New Parent Lessons

Lessons I’ve learned on becoming a new parent:

Besides Cindy, my child and son Seneca is whom I love and care for the most. in fact, after having baby Seneca, I feel that my life has become 1000 times more important and better. Contrary to popular millennial thinking, having a kid does not cramp your lifestyle, rather, it changes and advances it.

These are just my personal notes to self, in terms of certain lessons I’ve learned on my first year being a new parent:

  1. The first year of reason your kid is like trench warfare: at least in the first year of the child, get rid of notions of productivity. To just be able to make it through every day is in itself a success.
  2. When Seneca was very young, the baby Bjorn baby carrier was a godsend. It allowed me to go on lots of walks with Seneca, and also free up my arms to do other things. When he got bigger and heavier, changing over to the ergo baby carrier was good. I don’t really like taking him around in his stroller, because it restricts my movement. I rather prefer using the baby carrier, or just holding him in my hands or my arms.
  3. One-handed lifestyle: having a kid you’re going to do a lot of things one-handed. Therefore, try to optimize your home and you’re living in your devices for one-handed use. For example, I almost never use my laptop anymore, I mostly use my iPhone for blogging writing and working on the go. I’ve actually become much more mobile with Seneca. Therefore, if you’re a new parent or going to become new parent, just get or use an iPhone mini, rather than any other iPhone. Also, create passwords and workflows on your computer that can be done one-handed.
  4. If you have the ability, either live with your parents, or import your parents to live with you. The ultimate life hack when you have a new kid is having a grandma, or two grandma‘s on hand. For example, the practical wisdom that I’ve got from Cindy‘s mom and my mom is worth 1 trillion times more than any answer on Google. Even the early days of baby Seneca, to see Cindy‘s mom bathe Seneca in the sink with utmost confidence give me the personal confidence to also bathe him.
  5. The huge benefit is that literally almost all the baby stuff you got was for free, from Cindy‘s ingenuity on Facebook “buy nothing” groups, or just through hand me downs from friends and family members. My advice is get as much free stuff as humanly possible, including baby clothes. Because kids grow so quickly and grow out of things everything so quickly, it doesn’t really make sense to buy anything brand new.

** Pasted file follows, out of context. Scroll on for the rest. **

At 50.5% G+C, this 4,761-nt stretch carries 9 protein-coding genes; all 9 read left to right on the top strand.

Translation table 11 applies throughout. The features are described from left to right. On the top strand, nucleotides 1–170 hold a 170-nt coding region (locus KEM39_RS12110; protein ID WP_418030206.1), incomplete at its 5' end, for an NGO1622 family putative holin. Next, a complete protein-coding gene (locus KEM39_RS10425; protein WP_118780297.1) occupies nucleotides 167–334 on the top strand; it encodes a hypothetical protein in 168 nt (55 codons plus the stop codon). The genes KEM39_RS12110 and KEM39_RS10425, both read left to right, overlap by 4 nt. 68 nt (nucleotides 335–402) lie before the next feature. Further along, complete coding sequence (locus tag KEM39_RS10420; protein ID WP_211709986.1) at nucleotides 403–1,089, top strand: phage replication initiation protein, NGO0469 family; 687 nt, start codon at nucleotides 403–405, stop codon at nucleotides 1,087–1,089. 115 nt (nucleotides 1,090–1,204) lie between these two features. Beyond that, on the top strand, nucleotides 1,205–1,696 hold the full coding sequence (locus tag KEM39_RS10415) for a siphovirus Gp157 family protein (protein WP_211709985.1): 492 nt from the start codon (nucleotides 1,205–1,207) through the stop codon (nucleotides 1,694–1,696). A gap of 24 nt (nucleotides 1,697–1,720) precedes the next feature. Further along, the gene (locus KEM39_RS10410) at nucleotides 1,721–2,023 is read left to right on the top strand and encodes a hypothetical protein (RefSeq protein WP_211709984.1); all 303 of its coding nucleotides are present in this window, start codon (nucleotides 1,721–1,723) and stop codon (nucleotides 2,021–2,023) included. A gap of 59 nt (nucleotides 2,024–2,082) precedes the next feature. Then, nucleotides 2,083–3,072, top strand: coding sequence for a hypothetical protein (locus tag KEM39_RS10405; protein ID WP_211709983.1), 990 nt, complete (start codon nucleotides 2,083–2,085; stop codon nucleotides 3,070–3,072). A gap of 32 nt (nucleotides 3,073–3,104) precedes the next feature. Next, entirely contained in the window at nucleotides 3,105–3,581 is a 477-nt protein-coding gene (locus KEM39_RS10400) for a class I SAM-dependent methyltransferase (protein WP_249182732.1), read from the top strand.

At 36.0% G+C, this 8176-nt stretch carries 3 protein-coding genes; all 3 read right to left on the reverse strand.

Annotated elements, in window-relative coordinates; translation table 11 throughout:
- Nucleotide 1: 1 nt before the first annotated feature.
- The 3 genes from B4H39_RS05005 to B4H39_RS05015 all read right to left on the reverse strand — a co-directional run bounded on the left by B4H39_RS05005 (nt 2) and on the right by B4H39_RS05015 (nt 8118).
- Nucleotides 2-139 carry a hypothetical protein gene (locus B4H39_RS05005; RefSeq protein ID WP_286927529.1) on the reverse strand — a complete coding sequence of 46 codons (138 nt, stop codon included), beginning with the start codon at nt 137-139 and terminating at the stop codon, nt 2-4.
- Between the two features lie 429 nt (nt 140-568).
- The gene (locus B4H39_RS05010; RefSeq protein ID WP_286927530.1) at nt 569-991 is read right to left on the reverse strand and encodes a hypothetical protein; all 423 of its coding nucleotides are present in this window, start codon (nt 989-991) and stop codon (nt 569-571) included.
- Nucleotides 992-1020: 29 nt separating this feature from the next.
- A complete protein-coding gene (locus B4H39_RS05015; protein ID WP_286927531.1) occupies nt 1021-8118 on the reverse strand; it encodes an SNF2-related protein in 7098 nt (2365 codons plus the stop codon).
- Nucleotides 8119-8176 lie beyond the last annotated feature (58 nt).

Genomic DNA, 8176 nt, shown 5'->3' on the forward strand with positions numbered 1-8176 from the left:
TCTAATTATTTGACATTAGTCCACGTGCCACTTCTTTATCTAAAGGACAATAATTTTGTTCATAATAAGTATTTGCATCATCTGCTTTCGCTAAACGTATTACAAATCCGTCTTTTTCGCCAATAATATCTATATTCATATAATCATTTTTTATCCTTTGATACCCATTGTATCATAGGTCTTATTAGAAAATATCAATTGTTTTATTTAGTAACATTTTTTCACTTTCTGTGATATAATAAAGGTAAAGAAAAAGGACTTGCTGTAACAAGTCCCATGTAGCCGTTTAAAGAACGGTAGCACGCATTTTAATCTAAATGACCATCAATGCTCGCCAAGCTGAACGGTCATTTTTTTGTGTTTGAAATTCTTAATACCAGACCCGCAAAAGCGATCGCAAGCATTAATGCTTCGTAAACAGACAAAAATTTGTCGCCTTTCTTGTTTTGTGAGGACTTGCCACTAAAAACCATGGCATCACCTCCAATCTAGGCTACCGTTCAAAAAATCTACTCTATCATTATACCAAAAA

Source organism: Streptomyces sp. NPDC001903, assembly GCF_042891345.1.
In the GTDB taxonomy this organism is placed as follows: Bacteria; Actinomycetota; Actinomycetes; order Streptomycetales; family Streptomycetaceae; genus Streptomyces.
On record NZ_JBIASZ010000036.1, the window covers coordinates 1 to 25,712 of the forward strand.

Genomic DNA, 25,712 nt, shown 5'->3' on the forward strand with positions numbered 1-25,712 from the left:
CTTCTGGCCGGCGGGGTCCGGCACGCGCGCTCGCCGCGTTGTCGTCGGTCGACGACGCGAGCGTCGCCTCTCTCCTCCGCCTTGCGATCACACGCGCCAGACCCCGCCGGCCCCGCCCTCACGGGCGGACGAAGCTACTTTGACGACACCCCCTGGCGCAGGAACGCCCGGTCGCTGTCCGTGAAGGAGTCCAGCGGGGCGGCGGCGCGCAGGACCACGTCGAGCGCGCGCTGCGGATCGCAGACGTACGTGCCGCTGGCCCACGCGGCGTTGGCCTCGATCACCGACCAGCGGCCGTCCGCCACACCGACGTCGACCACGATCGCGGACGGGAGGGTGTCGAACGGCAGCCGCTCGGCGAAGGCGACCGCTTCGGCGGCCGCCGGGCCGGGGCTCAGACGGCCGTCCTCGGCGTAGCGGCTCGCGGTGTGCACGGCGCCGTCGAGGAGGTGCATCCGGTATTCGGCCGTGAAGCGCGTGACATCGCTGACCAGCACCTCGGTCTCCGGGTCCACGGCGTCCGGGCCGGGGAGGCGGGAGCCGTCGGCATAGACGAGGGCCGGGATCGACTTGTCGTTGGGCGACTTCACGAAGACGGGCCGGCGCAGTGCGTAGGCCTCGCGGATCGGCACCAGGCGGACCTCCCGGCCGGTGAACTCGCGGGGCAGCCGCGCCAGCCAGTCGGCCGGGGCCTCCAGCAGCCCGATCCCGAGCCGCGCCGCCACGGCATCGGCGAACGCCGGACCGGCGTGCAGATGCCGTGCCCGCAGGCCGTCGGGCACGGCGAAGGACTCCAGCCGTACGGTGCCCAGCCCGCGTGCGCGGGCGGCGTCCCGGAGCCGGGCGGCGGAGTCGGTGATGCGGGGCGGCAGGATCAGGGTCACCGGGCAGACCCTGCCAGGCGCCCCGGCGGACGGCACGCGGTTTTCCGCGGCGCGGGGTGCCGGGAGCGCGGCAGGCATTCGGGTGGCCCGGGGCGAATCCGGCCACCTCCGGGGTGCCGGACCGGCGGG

6. Surprisingly something that was very very useful, that we were fortunately able to get for free was the “Uppababy” car seat and stroller. To be able to quickly transfer him from the car seat to the stroller made life 1 trillion times easier. I would suggest if you end up having a kid, get either a secondhand Uppa baby car seat and stroller set, or maybe buy it used somewhere.
  7. Don’t wear jeans or clothes that require a belt. Being able to use the bathroom quickly and efficiently, sometimes one-handed is a good thing with the baby. My personal outfit is Uniqlo heattech leggings, paired with Uniqlo ultra stretchy workout shorts. It makes it very easy to take my pants on and off, quickly, and efficiently, which is very useful when you have a kid.
  8. Strive to optimize your wardrobe, even having shoes that quickly slip on and off, which for me are the Nike free sneakers.
  9. For me, reading books on pregnancy and childbirth was very interesting, and also hiring a Doula was a godsend. But beyond this, I don’t really believe in reading books about child rearing, better to follow your own personal philosophy and instinct.
  10. Sleep train your child as humanly early as possible. The kid will be fine. The easiest way is to just let the kid cry it out, which is called the “extinction method.”
  11. Don’t buy a baby crib, instead, have them sleep in a travel crib. Our friend Rachel gave us her guava baby travel baby crib, which is great because it is the most simple and minimalist approach to having a baby bed. Also we could travel with it, so when we’re traveling or on the road or somewhere else, he always has the same bed.
  12. Also, I made it a Personal challenge to potty train Seneca as quickly as humanly possible. This was a very good thing. Also a huge sense of pride for me. The way I was able to do it was whenever he gave any cues that he needed to go poop, which included squinting his eyes, farting, or suddenly stop playing and stiffening up, I would immediately run to his baby potty, takeoff his diaper, and see whether he would go or not.
  13. Do not buy cheap Amazon diapers. Buy the more expensive pampers brand. Why? It will avoid any possible leaks, or “poopsplosions”.
  14. Take the kid on hikes as soon as humanly possible. Good exercise for the parents, and a good way to put the baby to sleep.
  15. Sleep when the baby sleeps. This is the best tip I’ve learned from another parent. When Seneca is napping, or sleeping, avoid the temptation to do work or be “productive“. Rather, put in earplugs, on a mask, and try to sleep as much as possible.
  16. Ironically enough, I’ve learned to decrease my coffee and caffeine intake. Drink a lot of coffee the moment you wake up, and up abstain for the rest of the day.
  17. To me, I only considered Seneca a newborn baby from zero months to three months, from three months to six months I consider him a baby, but six months onward I considered him as a little kid. I like this, because it means that I will not baby him.
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